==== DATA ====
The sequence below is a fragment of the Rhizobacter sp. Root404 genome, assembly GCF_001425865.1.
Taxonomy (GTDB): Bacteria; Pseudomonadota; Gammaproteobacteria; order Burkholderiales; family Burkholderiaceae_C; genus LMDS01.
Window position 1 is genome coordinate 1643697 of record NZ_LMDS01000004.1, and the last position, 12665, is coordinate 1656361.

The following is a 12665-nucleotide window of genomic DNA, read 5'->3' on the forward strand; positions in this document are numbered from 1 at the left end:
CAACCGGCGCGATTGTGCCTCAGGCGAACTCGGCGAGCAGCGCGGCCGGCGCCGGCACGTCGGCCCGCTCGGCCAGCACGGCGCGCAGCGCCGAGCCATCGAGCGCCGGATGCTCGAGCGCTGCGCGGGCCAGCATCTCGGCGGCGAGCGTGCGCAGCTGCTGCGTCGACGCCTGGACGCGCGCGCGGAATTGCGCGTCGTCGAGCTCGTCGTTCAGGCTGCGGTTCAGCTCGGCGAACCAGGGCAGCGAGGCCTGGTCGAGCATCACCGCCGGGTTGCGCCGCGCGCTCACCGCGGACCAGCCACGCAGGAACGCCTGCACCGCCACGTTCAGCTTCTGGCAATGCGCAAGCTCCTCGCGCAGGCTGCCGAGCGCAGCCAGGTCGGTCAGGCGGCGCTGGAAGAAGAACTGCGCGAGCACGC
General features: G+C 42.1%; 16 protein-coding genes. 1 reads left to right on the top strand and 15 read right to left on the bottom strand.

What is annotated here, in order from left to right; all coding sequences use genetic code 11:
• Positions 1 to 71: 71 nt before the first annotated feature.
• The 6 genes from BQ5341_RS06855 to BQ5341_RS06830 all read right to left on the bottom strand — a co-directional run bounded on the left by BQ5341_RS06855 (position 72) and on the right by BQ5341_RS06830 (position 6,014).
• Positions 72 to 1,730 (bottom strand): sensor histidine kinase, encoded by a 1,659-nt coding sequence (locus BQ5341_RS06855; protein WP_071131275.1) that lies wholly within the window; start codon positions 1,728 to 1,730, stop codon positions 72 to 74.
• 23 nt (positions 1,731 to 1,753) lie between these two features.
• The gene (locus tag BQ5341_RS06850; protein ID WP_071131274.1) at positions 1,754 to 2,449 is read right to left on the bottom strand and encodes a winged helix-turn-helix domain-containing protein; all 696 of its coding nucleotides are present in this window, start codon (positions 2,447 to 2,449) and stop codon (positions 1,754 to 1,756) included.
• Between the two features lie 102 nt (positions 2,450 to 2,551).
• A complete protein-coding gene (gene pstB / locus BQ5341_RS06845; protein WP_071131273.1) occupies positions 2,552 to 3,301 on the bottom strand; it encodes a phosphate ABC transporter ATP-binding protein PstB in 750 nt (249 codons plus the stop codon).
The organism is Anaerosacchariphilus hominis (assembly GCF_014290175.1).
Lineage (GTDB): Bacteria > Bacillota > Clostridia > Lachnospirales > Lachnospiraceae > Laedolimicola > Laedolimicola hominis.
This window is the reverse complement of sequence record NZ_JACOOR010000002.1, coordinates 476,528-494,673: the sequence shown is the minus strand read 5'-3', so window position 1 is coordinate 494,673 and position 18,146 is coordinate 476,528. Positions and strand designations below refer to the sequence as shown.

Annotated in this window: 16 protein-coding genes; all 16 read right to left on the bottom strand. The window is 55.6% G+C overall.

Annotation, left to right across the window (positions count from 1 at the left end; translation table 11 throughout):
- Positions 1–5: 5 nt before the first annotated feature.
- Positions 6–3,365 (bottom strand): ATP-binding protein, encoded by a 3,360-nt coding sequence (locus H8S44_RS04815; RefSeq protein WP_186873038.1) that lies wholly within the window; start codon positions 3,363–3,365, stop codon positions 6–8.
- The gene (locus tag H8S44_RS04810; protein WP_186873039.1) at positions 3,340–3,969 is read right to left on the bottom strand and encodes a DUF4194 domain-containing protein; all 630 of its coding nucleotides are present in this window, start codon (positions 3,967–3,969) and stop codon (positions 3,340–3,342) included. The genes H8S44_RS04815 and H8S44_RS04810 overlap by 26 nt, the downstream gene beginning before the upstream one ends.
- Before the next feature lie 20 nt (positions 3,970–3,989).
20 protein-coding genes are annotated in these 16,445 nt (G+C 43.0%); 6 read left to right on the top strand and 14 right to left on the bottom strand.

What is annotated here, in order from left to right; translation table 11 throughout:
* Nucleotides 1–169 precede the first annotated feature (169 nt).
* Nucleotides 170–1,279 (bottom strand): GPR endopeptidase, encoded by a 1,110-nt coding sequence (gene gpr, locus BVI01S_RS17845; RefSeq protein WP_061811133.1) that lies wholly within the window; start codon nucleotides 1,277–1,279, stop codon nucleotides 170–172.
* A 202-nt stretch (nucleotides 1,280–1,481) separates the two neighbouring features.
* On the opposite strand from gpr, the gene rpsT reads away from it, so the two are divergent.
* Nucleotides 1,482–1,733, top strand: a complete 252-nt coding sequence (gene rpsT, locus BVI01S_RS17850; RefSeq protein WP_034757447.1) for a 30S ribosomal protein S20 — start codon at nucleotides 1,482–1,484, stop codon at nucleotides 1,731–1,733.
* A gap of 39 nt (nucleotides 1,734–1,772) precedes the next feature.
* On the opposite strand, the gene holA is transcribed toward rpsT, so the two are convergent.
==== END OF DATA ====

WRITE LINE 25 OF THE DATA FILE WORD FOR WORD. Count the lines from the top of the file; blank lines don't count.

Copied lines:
What is annotated here, in order from left to right; translation table 11 throughout: